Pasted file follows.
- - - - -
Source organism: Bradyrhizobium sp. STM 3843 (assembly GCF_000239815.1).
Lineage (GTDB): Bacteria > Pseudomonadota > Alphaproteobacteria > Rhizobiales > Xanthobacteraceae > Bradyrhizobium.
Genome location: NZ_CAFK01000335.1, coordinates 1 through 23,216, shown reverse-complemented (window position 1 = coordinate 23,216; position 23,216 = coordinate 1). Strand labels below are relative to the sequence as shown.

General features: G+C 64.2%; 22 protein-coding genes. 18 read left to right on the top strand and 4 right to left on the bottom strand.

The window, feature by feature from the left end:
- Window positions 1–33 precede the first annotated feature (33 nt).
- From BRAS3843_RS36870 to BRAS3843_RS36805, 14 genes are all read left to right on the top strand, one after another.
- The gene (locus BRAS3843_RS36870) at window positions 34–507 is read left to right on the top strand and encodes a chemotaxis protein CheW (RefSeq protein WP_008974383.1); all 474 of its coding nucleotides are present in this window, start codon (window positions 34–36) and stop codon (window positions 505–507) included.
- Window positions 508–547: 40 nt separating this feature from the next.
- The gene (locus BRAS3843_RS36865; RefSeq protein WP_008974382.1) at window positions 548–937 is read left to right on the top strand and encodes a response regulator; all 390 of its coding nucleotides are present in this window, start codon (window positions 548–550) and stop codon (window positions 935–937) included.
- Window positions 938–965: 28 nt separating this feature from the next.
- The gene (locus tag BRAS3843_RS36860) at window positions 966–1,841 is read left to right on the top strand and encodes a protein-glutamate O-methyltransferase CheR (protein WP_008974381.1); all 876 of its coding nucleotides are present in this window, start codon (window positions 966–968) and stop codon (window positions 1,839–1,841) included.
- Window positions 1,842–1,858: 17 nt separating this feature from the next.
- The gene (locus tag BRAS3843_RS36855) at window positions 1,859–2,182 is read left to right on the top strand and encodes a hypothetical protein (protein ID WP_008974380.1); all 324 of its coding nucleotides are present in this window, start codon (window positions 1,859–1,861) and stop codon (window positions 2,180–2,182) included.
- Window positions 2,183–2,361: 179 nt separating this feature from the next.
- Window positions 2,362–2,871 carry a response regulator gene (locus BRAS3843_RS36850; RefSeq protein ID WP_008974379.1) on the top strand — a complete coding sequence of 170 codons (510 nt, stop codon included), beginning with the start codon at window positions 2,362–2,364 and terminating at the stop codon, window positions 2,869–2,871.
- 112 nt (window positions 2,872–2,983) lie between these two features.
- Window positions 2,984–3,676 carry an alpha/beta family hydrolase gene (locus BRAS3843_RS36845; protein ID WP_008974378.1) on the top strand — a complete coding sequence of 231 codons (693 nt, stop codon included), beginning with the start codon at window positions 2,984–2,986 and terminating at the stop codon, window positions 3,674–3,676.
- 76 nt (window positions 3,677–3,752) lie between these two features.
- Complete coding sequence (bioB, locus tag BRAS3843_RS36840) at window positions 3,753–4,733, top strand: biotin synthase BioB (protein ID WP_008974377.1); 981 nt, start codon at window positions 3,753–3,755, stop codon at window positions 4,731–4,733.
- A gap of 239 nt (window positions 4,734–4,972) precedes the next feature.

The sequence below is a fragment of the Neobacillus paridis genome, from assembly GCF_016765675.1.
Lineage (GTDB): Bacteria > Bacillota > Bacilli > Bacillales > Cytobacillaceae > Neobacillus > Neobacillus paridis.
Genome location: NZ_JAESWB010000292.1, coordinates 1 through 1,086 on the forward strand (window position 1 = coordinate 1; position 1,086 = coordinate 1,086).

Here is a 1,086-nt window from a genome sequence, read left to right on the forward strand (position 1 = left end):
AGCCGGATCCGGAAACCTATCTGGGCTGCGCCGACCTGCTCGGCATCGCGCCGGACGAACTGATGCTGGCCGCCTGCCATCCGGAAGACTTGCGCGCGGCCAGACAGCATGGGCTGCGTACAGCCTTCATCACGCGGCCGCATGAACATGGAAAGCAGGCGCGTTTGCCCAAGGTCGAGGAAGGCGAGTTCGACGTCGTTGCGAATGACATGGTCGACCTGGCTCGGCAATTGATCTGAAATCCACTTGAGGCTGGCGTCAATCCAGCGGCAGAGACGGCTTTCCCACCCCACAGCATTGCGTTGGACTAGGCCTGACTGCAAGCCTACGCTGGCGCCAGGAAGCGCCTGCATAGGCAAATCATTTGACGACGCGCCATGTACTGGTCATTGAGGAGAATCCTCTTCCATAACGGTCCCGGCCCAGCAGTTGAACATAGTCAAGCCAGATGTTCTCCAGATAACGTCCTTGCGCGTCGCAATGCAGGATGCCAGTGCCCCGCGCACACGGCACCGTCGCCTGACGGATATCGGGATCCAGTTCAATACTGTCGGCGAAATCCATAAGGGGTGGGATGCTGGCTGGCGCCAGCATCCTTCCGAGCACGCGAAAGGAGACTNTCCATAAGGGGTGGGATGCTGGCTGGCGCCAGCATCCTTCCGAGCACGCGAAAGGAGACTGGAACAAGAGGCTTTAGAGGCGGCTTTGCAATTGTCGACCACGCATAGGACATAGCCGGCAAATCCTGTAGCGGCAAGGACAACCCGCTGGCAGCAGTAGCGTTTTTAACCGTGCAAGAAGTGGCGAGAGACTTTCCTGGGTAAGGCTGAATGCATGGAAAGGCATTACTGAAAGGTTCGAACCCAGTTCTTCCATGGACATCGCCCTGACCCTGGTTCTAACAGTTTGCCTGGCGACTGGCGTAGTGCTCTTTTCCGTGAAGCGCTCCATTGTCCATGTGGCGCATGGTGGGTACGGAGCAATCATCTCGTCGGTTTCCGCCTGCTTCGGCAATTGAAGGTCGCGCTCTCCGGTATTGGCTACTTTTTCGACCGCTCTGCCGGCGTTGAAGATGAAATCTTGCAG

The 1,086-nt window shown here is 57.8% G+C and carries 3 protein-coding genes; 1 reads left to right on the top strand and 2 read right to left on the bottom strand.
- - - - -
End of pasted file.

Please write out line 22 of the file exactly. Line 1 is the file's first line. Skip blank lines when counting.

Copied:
The sequence below is a fragment of the Neobacillus paridis genome, from assembly GCF_016765675.1.